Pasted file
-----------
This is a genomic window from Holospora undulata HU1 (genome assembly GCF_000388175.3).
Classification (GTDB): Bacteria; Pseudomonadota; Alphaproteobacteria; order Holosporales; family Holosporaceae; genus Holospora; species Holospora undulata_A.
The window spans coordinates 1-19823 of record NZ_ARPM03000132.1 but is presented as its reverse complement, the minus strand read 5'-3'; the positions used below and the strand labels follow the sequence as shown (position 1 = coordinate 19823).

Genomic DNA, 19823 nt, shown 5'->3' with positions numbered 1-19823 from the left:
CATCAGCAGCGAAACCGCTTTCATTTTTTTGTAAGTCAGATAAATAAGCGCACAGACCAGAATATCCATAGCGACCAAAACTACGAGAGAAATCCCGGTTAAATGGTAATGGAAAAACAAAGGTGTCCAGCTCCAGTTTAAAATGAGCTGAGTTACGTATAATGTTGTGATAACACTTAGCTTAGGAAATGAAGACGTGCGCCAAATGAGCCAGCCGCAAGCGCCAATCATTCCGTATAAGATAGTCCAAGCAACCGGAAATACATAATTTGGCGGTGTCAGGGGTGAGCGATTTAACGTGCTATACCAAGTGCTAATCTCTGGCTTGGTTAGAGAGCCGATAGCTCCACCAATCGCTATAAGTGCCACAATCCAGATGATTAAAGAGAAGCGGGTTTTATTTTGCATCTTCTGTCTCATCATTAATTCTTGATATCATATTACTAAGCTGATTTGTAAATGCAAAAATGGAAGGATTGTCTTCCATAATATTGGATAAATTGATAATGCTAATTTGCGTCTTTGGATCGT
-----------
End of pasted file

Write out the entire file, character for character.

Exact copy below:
This is a genomic window from Holospora undulata HU1 (genome assembly GCF_000388175.3).
Classification (GTDB): Bacteria; Pseudomonadota; Alphaproteobacteria; order Holosporales; family Holosporaceae; genus Holospora; species Holospora undulata_A.
The window spans coordinates 1-19823 of record NZ_ARPM03000132.1 but is presented as its reverse complement, the minus strand read 5'-3'; the positions used below and the strand labels follow the sequence as shown (position 1 = coordinate 19823).

Genomic DNA, 19823 nt, shown 5'->3' with positions numbered 1-19823 from the left:
CATCAGCAGCGAAACCGCTTTCATTTTTTTGTAAGTCAGATAAATAAGCGCACAGACCAGAATATCCATAGCGACCAAAACTACGAGAGAAATCCCGGTTAAATGGTAATGGAAAAACAAAGGTGTCCAGCTCCAGTTTAAAATGAGCTGAGTTACGTATAATGTTGTGATAACACTTAGCTTAGGAAATGAAGACGTGCGCCAAATGAGCCAGCCGCAAGCGCCAATCATTCCGTATAAGATAGTCCAAGCAACCGGAAATACATAATTTGGCGGTGTCAGGGGTGAGCGATTTAACGTGCTATACCAAGTGCTAATCTCTGGCTTGGTTAGAGAGCCGATAGCTCCACCAATCGCTATAAGTGCCACAATCCAGATGATTAAAGAGAAGCGGGTTTTATTTTGCATCTTCTGTCTCATCATTAATTCTTGATATCATATTACTAAGCTGATTTGTAAATGCAAAAATGGAAGGATTGTCTTCCATAATATTGGATAAATTGATAATGCTAATTTGCGTCTTTGGATCGT